Let's take a hypothetical company that issues 1,000 shares of stock.  We'll make it nice and small.  The insiders -- that is, the founders, mostly, and other key people at the outset hold 250 of those shares; they sell the rest of them to the public.  (This, by the way, is another scam that is commonly run -- companies sell a minority of shares to the public by one means or another and thus prevent the public shareholders from ever voting out the officers and directors!  That's fraud because such a firm is not publicly-owned and ought to be flatly illegal in the so-called public markets -- if you wish to do this you ought to be limited to selling to accredited investors who understand what's going on and are willing to buy what amounts to a private placement with no voting rights -- because that's what these companies are!)

Ok, so we have our 1,000 share company with 250 of them held by inside executives -- probably half of that 250 is held by the founder who is frequently the CEO.  All good so far; the other 750 shares are enough that you, along with the other public shareholders, can vote out and eject the CEO and board.

Now the company runs and makes a profit.  So what the board does is vote to buyback 100 of the shares in the public market.  What just happened?

The public's interest of 75% of the company just got cut; the insiders held 25% but now they hold 28%!

It doesn't end there.  The 100 shares gets bonused out as "restricted stock units" to the officers and directors!  So the total number of shares doesn't decrease; now there are 350 shares in the hands of insiders and only 650 in the hands of the public.

Do this for two more years and the public no longer has any control over the board or executives since they are now a minority and cannot vote anyone out!

You just had control of the company stolen from you.

The same strategy is sometimes used by closely-held firms where you have outside minority shareholders.  The reason you have to be an "accredited" investor to buy such a position is that it is very easy for the majority holders, who are usually the founders and running the place day-to-day, to steal from you and absent some extremely strong controls you have written into the bylaws of the company if and when it happens there's damn near nothing you can do about it.  Unless you're very savvy and insist on such as part of your deal you are open to a rank ramjob that will diminish your investment by an arbitrary amount as soon as the insiders decide to screw you.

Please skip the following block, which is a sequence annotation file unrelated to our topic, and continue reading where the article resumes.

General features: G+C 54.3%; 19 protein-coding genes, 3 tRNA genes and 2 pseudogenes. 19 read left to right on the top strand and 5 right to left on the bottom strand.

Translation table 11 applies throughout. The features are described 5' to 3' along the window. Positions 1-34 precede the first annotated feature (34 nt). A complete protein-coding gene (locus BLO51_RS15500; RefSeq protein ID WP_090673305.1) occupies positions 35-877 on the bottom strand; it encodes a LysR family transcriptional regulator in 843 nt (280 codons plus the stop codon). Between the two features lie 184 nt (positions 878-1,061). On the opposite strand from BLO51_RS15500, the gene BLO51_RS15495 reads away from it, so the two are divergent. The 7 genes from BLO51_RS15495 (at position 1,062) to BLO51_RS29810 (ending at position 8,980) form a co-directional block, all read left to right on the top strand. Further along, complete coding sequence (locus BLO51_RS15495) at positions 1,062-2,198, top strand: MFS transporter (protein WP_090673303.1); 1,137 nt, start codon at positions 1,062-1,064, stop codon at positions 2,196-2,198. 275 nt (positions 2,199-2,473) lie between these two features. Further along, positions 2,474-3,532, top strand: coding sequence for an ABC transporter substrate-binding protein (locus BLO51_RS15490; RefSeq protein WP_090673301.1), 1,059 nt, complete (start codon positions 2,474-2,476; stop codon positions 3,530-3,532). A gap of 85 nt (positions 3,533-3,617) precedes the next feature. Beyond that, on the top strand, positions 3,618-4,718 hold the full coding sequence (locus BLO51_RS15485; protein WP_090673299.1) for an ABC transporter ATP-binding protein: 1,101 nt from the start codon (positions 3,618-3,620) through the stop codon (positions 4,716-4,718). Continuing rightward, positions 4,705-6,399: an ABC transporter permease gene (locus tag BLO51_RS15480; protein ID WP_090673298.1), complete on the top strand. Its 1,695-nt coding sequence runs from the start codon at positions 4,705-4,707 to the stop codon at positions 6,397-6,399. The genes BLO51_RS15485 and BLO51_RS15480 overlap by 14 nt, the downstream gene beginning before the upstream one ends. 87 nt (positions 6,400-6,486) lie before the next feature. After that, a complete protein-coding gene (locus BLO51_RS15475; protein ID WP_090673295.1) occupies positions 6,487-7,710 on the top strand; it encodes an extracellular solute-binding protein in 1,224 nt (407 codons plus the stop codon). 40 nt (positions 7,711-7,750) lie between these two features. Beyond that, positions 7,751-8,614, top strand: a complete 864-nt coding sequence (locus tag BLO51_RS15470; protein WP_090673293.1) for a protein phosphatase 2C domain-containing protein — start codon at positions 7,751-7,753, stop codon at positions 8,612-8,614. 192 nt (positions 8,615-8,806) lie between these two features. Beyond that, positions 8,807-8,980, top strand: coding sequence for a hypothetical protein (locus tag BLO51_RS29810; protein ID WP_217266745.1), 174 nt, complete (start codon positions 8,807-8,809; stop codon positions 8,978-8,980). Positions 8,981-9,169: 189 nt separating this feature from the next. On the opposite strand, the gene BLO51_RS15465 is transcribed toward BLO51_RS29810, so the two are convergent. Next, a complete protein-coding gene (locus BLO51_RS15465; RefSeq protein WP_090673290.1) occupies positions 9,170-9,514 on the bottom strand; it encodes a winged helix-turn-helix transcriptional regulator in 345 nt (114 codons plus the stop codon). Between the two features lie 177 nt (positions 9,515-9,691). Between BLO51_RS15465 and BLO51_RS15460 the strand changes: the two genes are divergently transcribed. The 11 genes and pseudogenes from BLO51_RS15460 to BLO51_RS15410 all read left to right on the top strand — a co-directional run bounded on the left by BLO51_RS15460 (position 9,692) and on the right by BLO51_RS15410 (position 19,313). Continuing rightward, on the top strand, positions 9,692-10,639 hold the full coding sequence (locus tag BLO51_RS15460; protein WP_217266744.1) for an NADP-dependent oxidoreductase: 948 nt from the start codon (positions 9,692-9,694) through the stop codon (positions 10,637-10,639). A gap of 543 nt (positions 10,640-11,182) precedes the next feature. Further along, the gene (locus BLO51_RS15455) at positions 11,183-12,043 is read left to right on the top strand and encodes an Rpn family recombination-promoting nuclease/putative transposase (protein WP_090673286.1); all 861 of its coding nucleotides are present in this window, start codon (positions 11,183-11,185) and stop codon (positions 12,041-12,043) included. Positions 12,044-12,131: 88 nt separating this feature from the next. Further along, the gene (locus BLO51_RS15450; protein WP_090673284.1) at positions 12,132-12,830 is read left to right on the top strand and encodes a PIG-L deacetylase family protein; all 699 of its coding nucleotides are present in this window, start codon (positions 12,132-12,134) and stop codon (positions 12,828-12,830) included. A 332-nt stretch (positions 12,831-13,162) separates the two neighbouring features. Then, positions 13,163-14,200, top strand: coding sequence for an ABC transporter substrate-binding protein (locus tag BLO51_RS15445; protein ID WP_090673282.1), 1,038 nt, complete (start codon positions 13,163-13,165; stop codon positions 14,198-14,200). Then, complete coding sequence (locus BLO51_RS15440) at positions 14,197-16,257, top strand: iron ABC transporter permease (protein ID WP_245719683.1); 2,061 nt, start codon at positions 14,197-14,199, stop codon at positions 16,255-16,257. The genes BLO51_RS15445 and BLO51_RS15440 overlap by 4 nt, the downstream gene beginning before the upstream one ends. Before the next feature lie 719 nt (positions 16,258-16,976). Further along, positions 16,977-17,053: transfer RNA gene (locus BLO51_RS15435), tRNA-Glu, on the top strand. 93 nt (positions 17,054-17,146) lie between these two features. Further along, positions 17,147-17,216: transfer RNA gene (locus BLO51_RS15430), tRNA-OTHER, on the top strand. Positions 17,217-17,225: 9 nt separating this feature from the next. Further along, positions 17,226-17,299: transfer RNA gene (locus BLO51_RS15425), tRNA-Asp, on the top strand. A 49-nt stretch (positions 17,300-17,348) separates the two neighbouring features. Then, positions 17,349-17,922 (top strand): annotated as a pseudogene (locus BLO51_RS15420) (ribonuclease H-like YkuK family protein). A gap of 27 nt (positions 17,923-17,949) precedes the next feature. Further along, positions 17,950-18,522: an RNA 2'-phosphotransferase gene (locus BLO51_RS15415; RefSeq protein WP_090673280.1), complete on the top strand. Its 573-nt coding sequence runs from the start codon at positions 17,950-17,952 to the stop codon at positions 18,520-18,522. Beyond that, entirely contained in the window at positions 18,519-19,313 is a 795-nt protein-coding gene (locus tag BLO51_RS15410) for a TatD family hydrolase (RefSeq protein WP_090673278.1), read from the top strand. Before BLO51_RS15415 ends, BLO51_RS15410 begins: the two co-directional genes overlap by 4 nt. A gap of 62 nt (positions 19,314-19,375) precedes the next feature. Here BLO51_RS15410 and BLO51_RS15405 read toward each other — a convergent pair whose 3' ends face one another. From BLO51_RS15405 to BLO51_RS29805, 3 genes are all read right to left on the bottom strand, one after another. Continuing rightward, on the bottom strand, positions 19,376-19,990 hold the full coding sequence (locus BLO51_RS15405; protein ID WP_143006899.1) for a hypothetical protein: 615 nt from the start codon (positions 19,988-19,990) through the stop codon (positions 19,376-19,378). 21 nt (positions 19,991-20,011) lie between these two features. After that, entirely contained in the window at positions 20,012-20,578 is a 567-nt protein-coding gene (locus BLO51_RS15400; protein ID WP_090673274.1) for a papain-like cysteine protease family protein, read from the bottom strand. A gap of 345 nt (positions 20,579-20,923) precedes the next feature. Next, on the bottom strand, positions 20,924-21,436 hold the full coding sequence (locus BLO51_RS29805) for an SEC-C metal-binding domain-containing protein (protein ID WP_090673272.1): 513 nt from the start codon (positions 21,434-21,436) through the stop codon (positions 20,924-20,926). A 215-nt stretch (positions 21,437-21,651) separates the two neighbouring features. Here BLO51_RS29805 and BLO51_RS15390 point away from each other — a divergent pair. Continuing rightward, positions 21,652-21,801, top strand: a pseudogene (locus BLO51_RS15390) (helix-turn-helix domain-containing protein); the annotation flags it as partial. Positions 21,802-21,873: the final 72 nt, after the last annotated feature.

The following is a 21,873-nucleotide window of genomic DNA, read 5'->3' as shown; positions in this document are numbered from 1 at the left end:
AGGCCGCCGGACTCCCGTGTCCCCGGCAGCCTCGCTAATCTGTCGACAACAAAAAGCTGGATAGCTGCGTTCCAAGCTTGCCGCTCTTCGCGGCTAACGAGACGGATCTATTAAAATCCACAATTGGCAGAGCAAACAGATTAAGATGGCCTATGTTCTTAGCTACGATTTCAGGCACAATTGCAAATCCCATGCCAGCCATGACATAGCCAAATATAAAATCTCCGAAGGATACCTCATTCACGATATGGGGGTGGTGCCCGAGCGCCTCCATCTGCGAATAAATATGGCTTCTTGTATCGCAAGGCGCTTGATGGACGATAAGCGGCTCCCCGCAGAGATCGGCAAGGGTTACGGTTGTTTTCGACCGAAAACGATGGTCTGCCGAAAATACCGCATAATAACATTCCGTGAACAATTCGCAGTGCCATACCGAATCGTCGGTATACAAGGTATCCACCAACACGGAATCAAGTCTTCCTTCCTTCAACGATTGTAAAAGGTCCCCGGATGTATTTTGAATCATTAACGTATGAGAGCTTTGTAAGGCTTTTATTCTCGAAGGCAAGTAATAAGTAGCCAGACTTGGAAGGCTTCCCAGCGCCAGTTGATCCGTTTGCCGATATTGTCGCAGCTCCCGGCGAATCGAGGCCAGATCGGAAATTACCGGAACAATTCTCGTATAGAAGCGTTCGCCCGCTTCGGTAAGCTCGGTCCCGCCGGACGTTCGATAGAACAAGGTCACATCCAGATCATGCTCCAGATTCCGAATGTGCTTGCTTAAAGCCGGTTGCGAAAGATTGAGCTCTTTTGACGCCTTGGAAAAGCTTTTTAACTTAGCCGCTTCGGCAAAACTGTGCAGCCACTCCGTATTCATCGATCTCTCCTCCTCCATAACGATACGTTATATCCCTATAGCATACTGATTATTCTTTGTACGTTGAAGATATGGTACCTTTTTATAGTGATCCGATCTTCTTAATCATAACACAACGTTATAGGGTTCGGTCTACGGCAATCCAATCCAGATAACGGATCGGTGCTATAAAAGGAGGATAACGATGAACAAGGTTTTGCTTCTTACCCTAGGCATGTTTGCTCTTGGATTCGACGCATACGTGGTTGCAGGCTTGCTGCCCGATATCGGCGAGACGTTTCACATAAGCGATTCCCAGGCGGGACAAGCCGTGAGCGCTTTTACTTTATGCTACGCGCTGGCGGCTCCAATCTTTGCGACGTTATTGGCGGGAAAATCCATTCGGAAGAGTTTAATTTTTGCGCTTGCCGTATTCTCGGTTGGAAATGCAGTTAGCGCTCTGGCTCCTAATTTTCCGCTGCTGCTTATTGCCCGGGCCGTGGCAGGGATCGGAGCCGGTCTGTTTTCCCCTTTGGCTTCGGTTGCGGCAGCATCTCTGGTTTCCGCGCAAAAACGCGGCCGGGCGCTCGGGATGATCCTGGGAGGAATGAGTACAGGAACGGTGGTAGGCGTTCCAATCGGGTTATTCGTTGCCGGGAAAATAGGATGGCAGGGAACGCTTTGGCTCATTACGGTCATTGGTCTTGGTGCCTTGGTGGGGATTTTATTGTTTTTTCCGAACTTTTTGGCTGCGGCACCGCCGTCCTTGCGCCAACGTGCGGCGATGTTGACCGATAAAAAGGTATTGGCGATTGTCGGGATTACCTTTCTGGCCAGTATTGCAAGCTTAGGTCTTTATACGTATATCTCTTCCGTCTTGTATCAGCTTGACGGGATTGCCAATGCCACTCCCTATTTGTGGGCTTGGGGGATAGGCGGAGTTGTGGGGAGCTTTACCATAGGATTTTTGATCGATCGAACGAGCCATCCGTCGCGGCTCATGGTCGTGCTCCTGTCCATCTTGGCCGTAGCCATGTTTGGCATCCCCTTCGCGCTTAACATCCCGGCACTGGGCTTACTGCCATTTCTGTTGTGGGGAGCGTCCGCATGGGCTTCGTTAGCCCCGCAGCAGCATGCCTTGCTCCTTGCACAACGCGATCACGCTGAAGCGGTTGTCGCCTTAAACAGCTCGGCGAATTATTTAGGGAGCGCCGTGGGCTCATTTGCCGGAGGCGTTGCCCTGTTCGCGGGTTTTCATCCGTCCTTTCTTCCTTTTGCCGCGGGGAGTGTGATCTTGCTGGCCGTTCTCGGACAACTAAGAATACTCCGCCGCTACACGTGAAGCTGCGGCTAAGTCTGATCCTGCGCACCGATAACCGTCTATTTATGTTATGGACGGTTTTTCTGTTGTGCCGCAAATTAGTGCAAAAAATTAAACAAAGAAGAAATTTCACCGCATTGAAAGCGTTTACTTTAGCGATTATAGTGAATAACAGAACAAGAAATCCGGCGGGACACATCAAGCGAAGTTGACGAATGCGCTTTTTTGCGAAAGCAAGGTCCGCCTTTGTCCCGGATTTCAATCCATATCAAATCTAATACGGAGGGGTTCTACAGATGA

There is nothing in the law, for example, to prevent the majority holder of such a firm who is the CEO from voting to bonus out more shares to himself as part of his compensation.  This dilutes your ownership interest and as a minority shareholder you can't vote a stop to it.  The only hope you have is to sue and you will probably lose so long as the firm can show that it's making money and the executive(s) who got the bonus are substantially why it's making money.  In other words you're almost certain to take it up the pooper with exactly zero recourse, and if you do sue not only will you almost-certainly lose the company defends against your lawsuit with what is ultimately your money since it comes out of company coffers and not the CEOs personal checking account.

Stock buybacks where the executives and other insiders are getting share grants are the exact same scam played out in the public markets.  The claim that it "makes value go up" is a lie.  Until you sell your shares all you have is numbers on a screen; the lower the float in a given firm (that is, the fewer shares outstanding) the less-likely you can sell them without moving the price downward, and thus your so-called "gain" is likely to be illusory.  In addition you permanently give up your voting control piece by piece until you have effectively none; while you may still own the same number of shares the public ownership of the whole is reduced and at the point it reaches less than 50% you have no voting control whatsoever.

Buybacks, in short, are nothing more than a parlor trick.  They look real good so long as the economy is very strong and there are no recessions.  But as soon as the inevitable downturn comes you discover that not only are losses magnified exactly as are "earnings" but you have had your ability to throw management out on their ear either diminished or completely destroyed by an under-the-table trick at the same time.